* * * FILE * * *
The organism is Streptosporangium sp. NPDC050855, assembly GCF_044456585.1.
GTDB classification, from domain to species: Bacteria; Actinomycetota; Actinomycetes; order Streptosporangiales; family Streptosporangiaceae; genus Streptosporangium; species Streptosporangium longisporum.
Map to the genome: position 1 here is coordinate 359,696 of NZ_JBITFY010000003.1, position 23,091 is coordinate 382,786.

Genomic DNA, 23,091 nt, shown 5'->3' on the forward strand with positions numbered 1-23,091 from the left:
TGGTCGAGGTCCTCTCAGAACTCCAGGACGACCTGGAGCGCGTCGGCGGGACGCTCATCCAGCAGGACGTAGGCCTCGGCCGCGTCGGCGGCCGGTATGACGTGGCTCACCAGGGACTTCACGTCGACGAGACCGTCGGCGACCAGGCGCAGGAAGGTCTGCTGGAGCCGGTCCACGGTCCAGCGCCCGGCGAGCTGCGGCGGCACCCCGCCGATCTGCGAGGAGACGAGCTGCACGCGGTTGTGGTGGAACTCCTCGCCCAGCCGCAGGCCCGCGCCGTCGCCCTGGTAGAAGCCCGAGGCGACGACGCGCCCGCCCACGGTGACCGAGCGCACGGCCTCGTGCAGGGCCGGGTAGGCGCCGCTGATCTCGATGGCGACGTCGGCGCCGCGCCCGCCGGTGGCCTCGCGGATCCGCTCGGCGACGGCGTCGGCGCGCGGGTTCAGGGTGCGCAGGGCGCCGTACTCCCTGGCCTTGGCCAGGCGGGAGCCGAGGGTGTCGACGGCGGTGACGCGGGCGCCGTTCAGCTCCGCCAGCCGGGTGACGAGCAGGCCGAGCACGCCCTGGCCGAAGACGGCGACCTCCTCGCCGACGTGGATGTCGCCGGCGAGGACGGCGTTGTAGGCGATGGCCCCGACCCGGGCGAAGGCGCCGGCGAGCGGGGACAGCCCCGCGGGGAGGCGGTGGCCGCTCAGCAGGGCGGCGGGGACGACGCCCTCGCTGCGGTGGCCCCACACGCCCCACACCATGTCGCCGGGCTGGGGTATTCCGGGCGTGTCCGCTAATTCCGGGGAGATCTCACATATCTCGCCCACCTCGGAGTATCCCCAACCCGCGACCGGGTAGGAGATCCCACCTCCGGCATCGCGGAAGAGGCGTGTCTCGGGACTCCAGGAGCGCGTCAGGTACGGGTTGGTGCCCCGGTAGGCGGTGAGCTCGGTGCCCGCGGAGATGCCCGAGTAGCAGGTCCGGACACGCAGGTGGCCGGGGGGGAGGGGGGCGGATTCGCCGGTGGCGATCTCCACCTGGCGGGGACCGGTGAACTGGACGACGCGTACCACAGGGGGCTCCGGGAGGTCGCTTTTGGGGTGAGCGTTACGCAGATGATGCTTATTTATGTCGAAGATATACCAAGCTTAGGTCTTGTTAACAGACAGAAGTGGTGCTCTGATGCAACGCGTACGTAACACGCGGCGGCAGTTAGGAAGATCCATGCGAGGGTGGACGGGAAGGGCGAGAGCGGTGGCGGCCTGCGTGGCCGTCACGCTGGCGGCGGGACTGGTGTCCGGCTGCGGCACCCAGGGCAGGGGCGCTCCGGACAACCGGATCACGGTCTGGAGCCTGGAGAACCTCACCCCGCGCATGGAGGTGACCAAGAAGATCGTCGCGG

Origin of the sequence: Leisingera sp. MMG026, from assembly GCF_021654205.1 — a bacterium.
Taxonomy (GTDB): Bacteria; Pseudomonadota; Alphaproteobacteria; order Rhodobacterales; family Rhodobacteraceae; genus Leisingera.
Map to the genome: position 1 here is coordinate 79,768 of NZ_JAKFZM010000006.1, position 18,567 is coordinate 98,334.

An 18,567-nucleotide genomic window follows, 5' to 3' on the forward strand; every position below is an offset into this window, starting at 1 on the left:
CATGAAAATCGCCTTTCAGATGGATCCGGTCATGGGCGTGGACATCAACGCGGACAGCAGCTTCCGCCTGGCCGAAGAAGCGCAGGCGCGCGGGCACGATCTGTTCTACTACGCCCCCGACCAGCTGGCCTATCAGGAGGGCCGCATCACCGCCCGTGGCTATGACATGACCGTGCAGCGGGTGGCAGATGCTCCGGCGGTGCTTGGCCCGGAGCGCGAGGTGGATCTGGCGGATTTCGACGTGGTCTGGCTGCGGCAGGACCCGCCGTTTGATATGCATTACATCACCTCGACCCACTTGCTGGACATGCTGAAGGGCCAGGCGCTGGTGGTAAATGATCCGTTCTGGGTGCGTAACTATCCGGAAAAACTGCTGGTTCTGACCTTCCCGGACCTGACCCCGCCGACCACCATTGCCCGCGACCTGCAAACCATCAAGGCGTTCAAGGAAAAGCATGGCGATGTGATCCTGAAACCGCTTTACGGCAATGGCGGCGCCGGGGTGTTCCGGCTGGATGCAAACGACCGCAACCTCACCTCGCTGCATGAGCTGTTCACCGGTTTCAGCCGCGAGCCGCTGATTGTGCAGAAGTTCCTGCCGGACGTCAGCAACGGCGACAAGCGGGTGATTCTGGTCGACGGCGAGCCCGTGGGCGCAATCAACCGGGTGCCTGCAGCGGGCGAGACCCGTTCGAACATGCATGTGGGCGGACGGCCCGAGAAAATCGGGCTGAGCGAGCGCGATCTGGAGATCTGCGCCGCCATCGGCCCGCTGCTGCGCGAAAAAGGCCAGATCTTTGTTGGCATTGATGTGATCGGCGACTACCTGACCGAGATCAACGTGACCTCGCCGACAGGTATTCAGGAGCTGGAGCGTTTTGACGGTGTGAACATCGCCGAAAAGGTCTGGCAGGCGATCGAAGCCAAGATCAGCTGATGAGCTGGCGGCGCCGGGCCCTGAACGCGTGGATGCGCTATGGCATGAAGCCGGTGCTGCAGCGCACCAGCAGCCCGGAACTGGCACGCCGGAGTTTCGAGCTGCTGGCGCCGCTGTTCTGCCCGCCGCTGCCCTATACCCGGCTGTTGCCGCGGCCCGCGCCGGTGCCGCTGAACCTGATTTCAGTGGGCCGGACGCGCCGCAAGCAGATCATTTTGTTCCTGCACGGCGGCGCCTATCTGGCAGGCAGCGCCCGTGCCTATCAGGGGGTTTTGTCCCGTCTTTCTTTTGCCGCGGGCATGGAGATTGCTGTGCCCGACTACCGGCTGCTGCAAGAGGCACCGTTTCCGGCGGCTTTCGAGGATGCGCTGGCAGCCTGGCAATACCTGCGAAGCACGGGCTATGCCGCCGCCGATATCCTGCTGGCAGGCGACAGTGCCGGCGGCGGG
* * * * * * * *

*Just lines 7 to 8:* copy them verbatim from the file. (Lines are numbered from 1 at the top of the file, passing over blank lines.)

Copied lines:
Taxonomy (GTDB): Bacteria; Pseudomonadota; Alphaproteobacteria; order Rhodobacterales; family Rhodobacteraceae; genus Leisingera.
Map to the genome: position 1 here is coordinate 79,768 of NZ_JAKFZM010000006.1, position 18,567 is coordinate 98,334.